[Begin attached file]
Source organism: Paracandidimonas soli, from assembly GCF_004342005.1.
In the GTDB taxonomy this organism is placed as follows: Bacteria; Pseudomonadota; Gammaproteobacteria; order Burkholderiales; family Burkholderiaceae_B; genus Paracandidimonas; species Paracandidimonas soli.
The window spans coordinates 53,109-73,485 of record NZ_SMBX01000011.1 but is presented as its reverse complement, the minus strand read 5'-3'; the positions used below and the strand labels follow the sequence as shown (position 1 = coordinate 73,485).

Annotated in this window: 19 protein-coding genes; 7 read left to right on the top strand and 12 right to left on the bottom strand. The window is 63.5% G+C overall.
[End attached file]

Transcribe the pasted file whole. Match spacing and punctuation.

Source organism: Paracandidimonas soli, from assembly GCF_004342005.1.
In the GTDB taxonomy this organism is placed as follows: Bacteria; Pseudomonadota; Gammaproteobacteria; order Burkholderiales; family Burkholderiaceae_B; genus Paracandidimonas; species Paracandidimonas soli.
The window spans coordinates 53,109-73,485 of record NZ_SMBX01000011.1 but is presented as its reverse complement, the minus strand read 5'-3'; the positions used below and the strand labels follow the sequence as shown (position 1 = coordinate 73,485).

Annotated in this window: 19 protein-coding genes; 7 read left to right on the top strand and 12 right to left on the bottom strand. The window is 63.5% G+C overall.